Occupational Employment and Wages in Salt Lake City, May 2012
Workers in the Salt Lake City Metropolitan Statistical Area had an average (mean) hourly wage of $21.51 in May 2012, slightly below the nationwide average of $22.01, according to the U.S. Bureau of Labor Statistics. Regional Commissioner Stanley W. Suchman noted that, after testing for statistical significance, wages in the local area were significantly higher than their respective national averages in 5 of the 22 major occupational groups, including sales and related, transportation and material moving, and personal care and service. Thirteen groups had significantly lower wages than their respective national averages, including life, physical, and social science; computer and mathematical; and management.
When compared to the nationwide distribution, local employment was more highly concentrated in 7 of the 22 occupational groups, including office and administrative support, construction and extraction, and computer and mathematical. Conversely, 10 groups had employment shares significantly below their national representation, including food preparation and serving related; education, training, and library; and personal care and service. (See table A and box note at end of release.)
|Major occupational group||Percent of total employment||Mean hourly wage|
|United States||Salt Lake City||United States||Salt Lake City||Percent difference (1)|
Total, all occupations
Business and financial operations
Computer and mathematical
Architecture and engineering
Life, physical, and social science
Community and social services
Education, training, and library
Arts, design, entertainment, sports, and media
Healthcare practitioner and technical
Food preparation and serving related
Building and grounds cleaning and maintenance
Personal care and service
Sales and related
Office and administrative support
Farming, fishing, and forestry
Construction and extraction
Installation, maintenance, and repair
Transportation and material moving
One occupational group—office and administrative support—was chosen to illustrate the diversity of data available for any of the 22 major occupational categories. Salt Lake City had 122,960 jobs in office and administrative support, accounting for 19.8 percent of local area employment, significantly higher than the 16.4-percent share nationally. The average hourly wage for this occupational group locally was $15.66, measurably below the national wage of $16.54.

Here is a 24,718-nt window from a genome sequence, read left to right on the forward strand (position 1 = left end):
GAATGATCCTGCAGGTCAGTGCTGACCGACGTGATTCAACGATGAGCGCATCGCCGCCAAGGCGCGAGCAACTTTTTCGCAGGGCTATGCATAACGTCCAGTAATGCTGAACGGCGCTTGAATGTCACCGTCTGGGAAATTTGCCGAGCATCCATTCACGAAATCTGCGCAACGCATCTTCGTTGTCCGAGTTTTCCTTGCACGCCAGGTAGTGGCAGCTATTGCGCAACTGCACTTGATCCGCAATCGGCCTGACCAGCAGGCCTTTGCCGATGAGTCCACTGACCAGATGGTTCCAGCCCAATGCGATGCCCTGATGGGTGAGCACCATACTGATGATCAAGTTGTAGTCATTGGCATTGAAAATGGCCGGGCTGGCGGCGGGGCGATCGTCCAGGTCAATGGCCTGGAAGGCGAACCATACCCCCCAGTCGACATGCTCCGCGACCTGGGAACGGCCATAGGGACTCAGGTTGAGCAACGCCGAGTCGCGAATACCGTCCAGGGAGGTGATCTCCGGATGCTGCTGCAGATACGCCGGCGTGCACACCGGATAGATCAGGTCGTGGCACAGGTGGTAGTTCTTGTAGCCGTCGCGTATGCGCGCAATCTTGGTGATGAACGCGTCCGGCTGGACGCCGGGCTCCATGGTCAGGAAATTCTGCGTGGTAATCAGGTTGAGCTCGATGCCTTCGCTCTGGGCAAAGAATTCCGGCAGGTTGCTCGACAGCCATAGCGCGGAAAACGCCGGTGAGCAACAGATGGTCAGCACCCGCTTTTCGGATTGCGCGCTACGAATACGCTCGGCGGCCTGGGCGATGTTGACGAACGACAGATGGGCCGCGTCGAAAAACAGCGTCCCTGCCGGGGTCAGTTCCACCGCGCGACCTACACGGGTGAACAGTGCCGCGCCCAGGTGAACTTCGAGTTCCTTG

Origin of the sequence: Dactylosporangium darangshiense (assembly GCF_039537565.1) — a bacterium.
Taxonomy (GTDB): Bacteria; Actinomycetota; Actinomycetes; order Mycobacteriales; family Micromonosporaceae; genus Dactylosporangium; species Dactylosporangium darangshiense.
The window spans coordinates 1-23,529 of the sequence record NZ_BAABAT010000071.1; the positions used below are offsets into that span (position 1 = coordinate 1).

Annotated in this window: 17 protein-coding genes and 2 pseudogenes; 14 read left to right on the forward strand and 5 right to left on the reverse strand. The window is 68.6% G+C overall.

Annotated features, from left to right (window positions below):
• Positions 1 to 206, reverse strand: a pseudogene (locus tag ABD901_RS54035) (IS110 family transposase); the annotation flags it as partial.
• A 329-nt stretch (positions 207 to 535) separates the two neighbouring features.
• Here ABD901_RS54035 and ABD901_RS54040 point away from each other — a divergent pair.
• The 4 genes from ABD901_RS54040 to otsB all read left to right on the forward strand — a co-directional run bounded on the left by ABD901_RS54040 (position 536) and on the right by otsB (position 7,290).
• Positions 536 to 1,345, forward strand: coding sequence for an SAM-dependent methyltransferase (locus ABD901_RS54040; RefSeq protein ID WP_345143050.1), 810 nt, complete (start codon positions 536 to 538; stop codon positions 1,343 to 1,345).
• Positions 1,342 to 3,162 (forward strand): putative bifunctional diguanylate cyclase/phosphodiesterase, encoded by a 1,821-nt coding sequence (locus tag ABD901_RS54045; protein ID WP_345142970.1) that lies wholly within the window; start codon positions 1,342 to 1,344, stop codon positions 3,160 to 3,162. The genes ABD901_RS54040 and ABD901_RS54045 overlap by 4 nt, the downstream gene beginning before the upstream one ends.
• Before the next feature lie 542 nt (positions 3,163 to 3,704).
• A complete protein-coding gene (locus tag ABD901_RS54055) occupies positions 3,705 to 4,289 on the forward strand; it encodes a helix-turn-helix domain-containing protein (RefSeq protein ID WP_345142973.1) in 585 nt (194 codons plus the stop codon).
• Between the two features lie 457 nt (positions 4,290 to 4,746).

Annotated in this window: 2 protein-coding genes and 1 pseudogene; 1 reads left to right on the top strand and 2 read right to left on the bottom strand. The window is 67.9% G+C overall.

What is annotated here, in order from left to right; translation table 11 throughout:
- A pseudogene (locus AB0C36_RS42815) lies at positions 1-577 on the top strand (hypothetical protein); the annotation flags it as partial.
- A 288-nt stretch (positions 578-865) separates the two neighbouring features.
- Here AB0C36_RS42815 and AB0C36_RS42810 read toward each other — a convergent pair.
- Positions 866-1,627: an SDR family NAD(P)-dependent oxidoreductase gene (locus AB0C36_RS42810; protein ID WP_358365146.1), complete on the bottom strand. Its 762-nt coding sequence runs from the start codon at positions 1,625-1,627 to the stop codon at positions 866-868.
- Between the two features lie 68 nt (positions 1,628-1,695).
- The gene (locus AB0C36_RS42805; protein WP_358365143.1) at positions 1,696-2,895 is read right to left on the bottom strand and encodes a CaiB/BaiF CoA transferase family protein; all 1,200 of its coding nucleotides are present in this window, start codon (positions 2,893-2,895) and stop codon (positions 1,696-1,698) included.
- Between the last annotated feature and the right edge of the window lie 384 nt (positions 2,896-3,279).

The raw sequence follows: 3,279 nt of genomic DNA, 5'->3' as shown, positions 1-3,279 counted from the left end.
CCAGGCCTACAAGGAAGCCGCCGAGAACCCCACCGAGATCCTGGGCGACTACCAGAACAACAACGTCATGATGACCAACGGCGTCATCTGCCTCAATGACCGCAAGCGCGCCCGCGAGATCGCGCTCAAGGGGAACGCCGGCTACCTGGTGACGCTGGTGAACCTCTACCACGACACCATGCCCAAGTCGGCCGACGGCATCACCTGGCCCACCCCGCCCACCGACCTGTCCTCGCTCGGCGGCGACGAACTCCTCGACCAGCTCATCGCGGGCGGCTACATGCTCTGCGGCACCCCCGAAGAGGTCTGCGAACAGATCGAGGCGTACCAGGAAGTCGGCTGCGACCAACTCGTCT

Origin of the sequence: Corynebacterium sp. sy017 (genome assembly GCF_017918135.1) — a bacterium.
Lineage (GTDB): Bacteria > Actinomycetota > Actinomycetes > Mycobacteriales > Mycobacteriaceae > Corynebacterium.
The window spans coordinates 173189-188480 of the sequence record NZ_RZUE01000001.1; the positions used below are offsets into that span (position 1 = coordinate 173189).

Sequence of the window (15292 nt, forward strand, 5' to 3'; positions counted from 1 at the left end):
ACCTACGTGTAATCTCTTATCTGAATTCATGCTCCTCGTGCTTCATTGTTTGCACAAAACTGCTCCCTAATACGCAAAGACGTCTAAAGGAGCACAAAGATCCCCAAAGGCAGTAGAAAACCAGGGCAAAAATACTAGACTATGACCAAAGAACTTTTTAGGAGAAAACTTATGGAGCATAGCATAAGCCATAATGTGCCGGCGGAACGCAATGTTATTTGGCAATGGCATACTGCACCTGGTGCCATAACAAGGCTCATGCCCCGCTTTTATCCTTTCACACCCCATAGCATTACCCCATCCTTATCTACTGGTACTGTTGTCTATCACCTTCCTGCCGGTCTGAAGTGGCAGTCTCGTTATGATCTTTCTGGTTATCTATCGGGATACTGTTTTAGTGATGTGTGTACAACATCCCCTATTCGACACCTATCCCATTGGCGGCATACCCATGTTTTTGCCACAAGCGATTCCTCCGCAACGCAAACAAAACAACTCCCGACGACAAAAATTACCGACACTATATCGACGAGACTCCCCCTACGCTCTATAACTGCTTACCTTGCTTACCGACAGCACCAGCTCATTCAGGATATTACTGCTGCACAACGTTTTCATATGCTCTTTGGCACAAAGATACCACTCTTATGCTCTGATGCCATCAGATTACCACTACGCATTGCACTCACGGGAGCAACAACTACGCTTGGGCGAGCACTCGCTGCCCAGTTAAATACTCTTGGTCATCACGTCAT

With employment of 22,670, customer service representatives was the largest occupation within the office and administrative support group, followed by general office clerks (14,680) and secretaries and administrative assistants, except legal, medical, and executive (10,110). Among the higher paying jobs were postal service mail carriers and postal service clerks, with mean hourly wages of $25.78 and $24.15, respectively. At the lower end of the wage scale were mail clerks and mail machine operators, except postal service ($10.42) and hotel, motel, and resort desk clerks ($10.55). (Detailed occupational data for office and administrative support are presented in table 1; for a complete listing of detailed occupations available go to www.bls.gov/oes/current/oes_41620.htm.)
Location quotients allow us to explore the occupational make-up of a metropolitan area by comparing the composition of jobs in an area relative to the national average. (See table 1.) For example, a location quotient of 2.0 indicates that an occupation accounts for twice the share of employment in the area than it does nationally. In the Salt Lake City Metropolitan Statistical Area, above average concentrations of employment were found in some of the occupations within the office and administrative support group. For instance, data entry keyers were employed at 2.3 times the national rate in Salt Lake City, and customer service representatives at 2.1 times the U.S. average. On the other hand, bookkeeping, accounting, and auditing clerks had a location quotient of 1.0 in Salt Lake City, indicating that this particular occupation’s local and national employment shares were similar.
These statistics are from the Occupational Employment Statistics (OES) survey, a federal-state cooperative program between BLS and State Workforce Agencies, in this case, the Utah Department of Workforce Services.
With the release of the May 2012 estimates, OES data are based on the 2010 Standard Occupational Classification (SOC) system for the first time. The OES survey provides estimates of employment and hourly and annual wages for wage and salary workers in 22 major occupational groups and more than 800 detailed occupations for the nation, states, metropolitan statistical areas, metropolitan divisions, and nonmetropolitan areas. In addition, employment and wage estimates for 94 minor groups and 458 broad occupations are available in the national data for the first time. Information about the 2010 SOC is available on the BLS website at www.bls.gov/soc.